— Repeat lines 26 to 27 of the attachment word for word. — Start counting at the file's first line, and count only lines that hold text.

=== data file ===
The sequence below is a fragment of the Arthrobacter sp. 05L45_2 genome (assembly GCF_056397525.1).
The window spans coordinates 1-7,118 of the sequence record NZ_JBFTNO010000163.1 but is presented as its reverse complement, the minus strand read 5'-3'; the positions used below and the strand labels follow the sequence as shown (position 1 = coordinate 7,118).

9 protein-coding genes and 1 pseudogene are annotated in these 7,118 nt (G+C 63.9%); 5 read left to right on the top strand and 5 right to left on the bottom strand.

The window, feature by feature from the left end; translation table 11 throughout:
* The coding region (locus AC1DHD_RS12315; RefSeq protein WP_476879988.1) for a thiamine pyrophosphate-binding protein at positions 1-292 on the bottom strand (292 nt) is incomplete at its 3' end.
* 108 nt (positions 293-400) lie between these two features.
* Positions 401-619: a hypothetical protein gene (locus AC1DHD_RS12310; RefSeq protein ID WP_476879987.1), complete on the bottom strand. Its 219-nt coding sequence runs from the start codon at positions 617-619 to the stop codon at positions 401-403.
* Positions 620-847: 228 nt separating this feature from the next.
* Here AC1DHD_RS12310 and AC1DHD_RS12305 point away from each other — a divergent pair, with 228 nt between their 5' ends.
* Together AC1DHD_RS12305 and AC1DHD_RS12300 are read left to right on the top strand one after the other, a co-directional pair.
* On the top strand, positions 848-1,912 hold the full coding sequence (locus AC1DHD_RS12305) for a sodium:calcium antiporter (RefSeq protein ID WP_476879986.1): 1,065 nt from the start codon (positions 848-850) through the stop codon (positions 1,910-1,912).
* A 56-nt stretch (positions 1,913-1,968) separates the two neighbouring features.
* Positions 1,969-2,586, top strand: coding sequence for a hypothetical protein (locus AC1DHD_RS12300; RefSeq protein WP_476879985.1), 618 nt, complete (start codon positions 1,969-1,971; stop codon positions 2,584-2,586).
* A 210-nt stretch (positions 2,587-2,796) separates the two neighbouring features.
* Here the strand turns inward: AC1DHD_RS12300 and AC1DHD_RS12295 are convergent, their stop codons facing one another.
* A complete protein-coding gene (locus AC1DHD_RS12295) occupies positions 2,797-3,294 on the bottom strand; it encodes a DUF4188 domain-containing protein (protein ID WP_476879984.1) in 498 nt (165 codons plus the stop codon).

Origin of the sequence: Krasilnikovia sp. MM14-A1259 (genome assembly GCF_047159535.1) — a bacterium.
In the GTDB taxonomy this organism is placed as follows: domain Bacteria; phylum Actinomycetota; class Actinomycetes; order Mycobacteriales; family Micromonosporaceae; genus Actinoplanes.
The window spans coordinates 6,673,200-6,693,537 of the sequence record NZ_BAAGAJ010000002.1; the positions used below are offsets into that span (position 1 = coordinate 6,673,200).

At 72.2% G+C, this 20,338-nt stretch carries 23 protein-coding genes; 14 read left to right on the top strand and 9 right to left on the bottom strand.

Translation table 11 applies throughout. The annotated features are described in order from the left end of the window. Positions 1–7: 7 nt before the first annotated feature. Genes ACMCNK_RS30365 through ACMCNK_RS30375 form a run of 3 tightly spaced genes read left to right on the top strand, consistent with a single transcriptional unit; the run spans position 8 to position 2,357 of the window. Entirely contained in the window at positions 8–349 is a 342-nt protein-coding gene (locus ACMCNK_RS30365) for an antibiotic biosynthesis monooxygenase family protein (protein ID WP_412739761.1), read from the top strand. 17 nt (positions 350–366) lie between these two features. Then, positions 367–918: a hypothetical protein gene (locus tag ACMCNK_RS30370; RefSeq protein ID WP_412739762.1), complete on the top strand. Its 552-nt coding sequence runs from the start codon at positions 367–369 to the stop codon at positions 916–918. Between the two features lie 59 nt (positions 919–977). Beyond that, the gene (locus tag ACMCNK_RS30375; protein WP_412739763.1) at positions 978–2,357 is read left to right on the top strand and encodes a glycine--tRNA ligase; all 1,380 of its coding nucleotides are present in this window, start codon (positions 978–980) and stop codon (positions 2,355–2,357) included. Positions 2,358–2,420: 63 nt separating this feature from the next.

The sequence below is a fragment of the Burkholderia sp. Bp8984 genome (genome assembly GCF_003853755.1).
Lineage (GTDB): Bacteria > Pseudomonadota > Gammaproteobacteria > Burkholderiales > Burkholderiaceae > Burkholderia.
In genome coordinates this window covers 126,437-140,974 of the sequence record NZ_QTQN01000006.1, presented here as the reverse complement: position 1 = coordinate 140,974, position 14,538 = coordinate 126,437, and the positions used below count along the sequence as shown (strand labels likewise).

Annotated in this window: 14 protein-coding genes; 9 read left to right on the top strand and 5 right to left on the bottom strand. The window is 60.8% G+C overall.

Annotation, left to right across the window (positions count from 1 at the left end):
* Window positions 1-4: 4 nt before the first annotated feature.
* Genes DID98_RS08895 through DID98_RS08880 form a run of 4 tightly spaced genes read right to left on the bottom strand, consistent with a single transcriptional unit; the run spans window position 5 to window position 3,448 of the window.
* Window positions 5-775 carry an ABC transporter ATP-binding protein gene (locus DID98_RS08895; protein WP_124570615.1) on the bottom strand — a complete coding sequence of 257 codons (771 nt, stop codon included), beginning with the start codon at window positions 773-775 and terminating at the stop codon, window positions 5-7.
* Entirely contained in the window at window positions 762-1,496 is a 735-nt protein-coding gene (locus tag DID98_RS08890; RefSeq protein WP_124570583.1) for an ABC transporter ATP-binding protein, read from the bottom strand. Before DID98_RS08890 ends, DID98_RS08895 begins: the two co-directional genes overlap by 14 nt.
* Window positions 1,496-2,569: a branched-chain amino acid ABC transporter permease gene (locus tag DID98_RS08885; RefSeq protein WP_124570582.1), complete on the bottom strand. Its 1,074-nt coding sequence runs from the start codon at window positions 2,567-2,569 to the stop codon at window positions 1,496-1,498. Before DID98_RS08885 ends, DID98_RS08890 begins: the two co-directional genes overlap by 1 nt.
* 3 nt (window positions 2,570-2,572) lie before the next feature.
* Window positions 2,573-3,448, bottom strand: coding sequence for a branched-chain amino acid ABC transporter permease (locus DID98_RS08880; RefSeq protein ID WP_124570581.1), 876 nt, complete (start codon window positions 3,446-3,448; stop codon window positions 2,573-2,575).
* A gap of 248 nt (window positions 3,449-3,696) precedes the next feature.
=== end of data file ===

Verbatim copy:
Annotation, left to right across the window (positions count from 1 at the left end):
* Window positions 1-4: 4 nt before the first annotated feature.